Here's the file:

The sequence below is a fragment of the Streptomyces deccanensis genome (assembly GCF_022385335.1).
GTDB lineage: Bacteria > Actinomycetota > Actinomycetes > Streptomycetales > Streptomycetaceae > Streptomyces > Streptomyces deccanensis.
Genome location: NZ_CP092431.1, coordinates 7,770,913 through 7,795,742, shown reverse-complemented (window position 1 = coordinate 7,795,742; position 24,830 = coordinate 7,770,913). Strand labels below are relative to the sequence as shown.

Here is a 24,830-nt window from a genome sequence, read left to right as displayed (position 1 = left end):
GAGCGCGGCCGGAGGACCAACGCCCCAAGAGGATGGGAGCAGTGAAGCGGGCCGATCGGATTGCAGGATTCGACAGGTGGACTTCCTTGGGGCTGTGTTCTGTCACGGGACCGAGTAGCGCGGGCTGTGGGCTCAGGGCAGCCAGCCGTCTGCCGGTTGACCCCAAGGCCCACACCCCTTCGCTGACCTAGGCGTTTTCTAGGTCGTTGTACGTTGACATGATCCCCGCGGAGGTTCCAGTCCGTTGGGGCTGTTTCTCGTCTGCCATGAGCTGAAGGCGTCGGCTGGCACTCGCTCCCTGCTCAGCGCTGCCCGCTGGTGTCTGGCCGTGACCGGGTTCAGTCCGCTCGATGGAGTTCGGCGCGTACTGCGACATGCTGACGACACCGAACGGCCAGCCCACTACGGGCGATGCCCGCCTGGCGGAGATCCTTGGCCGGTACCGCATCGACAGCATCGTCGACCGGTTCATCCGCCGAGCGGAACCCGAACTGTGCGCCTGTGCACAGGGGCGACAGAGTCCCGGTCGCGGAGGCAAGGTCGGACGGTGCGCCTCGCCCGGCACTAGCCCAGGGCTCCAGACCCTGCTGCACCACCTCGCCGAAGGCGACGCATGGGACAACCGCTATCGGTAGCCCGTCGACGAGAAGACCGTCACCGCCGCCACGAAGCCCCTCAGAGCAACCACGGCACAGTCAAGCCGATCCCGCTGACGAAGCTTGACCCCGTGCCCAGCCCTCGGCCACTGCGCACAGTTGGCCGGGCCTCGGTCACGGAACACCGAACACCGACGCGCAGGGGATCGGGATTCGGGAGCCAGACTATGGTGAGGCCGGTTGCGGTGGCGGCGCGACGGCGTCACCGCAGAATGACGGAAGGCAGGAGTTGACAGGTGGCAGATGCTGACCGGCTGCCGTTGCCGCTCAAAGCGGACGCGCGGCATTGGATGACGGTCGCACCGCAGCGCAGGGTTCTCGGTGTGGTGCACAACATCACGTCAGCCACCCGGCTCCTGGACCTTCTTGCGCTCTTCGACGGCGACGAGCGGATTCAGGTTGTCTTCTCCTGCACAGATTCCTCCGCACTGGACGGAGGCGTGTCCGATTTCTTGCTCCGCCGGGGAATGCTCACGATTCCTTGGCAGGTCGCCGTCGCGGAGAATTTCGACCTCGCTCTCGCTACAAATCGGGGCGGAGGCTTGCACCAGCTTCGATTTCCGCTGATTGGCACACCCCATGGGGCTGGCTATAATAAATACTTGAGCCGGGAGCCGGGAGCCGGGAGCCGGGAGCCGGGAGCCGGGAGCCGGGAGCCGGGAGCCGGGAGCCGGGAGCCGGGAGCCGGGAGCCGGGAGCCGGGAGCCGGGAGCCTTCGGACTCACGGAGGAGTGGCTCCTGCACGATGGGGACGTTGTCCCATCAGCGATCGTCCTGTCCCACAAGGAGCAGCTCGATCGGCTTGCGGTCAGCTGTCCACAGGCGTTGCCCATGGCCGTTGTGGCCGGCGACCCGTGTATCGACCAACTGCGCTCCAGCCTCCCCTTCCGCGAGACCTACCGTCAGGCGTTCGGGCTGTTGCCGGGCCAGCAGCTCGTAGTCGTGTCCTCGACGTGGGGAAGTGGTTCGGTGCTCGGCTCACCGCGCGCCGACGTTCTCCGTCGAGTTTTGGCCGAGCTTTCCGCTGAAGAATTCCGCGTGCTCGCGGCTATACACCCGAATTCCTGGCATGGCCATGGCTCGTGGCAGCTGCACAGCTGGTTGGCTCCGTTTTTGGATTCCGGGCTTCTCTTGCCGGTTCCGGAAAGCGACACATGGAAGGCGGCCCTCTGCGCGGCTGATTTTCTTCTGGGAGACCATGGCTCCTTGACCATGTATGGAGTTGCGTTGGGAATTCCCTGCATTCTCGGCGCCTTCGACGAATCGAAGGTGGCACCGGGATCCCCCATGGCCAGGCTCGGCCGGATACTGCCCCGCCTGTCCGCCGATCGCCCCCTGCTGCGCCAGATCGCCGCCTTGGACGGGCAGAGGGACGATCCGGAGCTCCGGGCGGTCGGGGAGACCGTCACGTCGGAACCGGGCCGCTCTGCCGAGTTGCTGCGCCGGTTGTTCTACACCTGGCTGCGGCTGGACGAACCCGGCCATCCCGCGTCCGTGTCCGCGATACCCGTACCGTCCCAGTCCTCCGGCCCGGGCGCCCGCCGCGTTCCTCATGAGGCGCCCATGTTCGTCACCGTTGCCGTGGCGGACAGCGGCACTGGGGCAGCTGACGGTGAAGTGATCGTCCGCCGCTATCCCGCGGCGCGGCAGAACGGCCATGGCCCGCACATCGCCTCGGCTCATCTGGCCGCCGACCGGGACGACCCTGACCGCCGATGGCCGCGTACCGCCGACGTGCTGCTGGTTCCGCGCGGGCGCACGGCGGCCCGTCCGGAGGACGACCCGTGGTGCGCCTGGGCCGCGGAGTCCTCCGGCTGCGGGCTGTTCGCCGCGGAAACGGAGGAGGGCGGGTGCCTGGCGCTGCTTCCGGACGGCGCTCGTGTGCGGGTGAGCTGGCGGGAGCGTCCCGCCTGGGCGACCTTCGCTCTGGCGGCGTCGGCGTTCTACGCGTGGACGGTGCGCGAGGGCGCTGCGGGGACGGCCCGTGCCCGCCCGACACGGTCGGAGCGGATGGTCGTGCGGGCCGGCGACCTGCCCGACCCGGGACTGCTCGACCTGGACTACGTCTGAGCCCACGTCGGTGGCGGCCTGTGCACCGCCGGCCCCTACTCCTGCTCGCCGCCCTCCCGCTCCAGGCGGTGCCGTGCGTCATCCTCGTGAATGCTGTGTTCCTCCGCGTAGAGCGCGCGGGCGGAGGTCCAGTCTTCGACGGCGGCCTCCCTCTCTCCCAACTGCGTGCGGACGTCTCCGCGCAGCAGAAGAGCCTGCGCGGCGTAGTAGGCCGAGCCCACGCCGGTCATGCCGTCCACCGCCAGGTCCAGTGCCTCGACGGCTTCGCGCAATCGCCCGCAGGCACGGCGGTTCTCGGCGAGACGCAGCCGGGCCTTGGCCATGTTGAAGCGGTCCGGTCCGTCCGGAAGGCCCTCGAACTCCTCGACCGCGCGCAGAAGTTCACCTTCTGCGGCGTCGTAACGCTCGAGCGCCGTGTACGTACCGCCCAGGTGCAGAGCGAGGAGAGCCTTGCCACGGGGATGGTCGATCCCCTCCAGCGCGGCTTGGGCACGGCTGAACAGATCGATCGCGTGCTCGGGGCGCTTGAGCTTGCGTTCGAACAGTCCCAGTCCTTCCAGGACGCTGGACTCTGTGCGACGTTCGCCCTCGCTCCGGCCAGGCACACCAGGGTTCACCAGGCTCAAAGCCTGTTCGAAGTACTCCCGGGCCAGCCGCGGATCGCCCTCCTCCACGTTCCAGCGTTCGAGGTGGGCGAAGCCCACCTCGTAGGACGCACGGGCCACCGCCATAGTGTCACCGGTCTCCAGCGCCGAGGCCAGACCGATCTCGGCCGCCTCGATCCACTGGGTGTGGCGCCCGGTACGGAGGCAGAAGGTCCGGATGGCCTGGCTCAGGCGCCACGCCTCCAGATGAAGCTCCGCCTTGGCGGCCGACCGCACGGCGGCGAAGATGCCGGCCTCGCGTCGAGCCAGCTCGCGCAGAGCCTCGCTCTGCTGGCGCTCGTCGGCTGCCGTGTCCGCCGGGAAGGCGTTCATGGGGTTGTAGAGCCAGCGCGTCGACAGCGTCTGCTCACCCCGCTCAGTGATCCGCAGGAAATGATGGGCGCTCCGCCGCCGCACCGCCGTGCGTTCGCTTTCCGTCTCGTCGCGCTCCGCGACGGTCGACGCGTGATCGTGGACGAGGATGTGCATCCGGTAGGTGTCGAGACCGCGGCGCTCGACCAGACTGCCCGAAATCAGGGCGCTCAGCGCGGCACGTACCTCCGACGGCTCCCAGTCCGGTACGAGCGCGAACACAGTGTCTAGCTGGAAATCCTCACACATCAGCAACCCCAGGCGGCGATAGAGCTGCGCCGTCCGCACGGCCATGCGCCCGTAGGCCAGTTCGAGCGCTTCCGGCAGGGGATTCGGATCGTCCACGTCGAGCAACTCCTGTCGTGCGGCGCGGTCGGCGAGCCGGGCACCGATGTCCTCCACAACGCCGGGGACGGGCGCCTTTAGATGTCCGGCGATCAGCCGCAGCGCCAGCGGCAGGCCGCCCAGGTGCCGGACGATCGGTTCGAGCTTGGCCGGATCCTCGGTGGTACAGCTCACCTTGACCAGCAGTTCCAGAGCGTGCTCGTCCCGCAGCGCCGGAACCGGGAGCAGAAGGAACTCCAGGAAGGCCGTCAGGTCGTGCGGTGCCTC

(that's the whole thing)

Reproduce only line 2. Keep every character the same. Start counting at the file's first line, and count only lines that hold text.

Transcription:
GTDB lineage: Bacteria > Actinomycetota > Actinomycetes > Streptomycetales > Streptomycetaceae > Streptomyces > Streptomyces deccanensis.